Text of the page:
Date of Award

12-9-2008

Document Type

Dissertation

Degree Name

Doctor of Education (Ded)

Department

Educational and School Psychology

First Advisor

William F. Barker, Ph.D.

Second Advisor

Victoria B. Damiani, Ed.D.

Third Advisor

Edward M. Levinson, Ed.D.

Fourth Advisor

Gurmal Rattan, Ph.D.

Abstract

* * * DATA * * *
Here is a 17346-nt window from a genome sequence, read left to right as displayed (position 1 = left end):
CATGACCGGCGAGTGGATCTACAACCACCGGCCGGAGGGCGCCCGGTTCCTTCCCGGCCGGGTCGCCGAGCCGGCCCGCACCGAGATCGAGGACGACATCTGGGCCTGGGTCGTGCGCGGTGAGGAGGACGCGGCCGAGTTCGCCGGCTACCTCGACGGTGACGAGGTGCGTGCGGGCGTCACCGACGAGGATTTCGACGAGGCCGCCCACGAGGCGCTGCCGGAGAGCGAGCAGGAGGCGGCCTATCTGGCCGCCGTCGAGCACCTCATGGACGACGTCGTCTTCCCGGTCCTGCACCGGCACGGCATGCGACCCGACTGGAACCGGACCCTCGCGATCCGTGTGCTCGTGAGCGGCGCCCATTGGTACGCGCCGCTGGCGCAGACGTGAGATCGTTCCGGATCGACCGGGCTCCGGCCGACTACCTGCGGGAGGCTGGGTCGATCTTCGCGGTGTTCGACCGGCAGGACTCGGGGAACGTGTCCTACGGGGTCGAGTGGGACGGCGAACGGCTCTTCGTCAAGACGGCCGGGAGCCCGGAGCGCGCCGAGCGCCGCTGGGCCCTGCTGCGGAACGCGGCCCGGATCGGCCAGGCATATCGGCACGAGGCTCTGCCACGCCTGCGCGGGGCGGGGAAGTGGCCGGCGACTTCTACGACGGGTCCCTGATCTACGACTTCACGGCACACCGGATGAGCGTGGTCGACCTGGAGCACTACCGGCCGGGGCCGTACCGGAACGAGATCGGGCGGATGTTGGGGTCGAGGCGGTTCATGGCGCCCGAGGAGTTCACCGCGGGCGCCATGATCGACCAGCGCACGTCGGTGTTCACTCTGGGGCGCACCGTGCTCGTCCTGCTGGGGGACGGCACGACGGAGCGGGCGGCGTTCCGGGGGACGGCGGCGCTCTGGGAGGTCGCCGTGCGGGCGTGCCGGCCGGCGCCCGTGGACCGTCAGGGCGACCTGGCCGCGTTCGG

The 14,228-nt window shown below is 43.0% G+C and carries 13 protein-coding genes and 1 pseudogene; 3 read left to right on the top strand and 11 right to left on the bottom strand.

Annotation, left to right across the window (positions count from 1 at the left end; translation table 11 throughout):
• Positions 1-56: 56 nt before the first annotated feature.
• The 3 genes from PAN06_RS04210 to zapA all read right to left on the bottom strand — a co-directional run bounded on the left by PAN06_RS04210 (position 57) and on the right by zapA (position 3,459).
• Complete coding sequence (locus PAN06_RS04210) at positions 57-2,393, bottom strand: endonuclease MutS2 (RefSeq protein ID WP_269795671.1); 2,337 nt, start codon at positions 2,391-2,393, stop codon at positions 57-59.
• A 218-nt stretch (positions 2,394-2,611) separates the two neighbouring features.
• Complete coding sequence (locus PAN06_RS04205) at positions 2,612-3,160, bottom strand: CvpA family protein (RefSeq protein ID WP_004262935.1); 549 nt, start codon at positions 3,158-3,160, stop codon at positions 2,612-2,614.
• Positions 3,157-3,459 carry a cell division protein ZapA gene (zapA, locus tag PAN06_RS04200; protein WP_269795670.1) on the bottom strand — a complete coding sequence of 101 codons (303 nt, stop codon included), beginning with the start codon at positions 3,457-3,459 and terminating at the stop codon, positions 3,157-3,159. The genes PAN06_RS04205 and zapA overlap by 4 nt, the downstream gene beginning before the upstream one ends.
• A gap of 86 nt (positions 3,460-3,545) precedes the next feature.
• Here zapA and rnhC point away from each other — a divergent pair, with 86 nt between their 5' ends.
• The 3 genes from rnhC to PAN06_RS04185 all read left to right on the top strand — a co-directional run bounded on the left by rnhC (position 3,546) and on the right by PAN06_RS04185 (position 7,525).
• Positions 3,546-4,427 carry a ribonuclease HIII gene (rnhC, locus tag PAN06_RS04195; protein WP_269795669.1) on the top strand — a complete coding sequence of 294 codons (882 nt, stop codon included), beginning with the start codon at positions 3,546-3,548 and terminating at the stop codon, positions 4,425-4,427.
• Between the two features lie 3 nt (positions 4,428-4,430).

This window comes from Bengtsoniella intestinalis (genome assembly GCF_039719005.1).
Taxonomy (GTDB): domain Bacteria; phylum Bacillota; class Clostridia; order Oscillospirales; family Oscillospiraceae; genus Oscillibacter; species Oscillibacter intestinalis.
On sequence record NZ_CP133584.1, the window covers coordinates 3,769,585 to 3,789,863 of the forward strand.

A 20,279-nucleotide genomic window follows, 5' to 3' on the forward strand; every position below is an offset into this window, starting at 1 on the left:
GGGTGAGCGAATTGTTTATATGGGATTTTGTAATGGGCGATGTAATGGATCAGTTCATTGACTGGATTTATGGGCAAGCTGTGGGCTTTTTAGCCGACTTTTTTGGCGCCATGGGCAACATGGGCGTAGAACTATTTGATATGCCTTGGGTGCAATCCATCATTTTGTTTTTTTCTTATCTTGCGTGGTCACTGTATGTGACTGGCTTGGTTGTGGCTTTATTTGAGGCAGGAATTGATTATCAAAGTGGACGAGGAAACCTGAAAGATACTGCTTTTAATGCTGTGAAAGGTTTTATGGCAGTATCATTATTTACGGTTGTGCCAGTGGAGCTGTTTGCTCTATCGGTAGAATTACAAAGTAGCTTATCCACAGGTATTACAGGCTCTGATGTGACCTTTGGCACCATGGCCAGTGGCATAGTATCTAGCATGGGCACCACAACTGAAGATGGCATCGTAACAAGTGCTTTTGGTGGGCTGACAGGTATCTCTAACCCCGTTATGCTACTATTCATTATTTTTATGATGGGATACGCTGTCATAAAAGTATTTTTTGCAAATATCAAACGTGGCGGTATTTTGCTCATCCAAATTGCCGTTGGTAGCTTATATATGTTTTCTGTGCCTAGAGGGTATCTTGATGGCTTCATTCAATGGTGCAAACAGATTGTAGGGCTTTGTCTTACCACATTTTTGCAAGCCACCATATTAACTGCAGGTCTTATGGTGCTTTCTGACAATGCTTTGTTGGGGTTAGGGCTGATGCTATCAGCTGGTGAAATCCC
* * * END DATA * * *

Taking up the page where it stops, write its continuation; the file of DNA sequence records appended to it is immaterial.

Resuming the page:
The present study investigated the effects of number presentation format on imperception rates on a modified version of the Palm Form Recognition (PFR) Task of the Quick Neurological Screening Test-II. The moderator variables of preferred number writing style, age, and sex were explored. The sample consisted of parent volunteered eight to twelve year old students from the second, third, fourth, and fifth grades in two rural school districts in Pennsylvania. Ninety total participants were recruited for participation, forty-six of which were administered the modified version of the PFR Task under the one-stroke number presentation format and forty-four of which were administered the modified version of the PFR Task under the two-stroke number presentation format. Analyses for this study involved use of independent t-tests, Pearson correlation, Chi Square, and linear regression to examine differences in imperception rates based upon the independent and moderator variables. Results of the data analyses revealed no significant differences between the number of errors on the modified PFR task as a result of treatment condition. Age effects were confirmed statistically, indicating that errors decreased as age increased, regardless of treatment condition. No significant correlation was found to exist between sex and total errors on the modified PFR task. When assessing the moderating role of the match between preferred- and presentednumber writing style for the numbers 4, 5, 8, and 9, no significant relationship was found collectively. However, further analyses of individual numbers 4, 5, 8, and 9 revealed a significant difference between variables that exceeded the probability of chance for total errors on 4 as a result of the match or mismatch between preferred- and presented- number writing style on 4. Finally, with regard to the multi-variable relationships of age/error rate/presentation format and age/error rate/match between preferred- and presented- number writing style, linear regression analyses revealed statistically significant, but clinically nonmeaningful predictions between 1.) age and total errors under the onestroke treatment condition, 2.) age, total errors, and match between preferred- and presented number writing style on 5, and 3.) age, total errors, and no match between preferred- and presented number writing style on 8.

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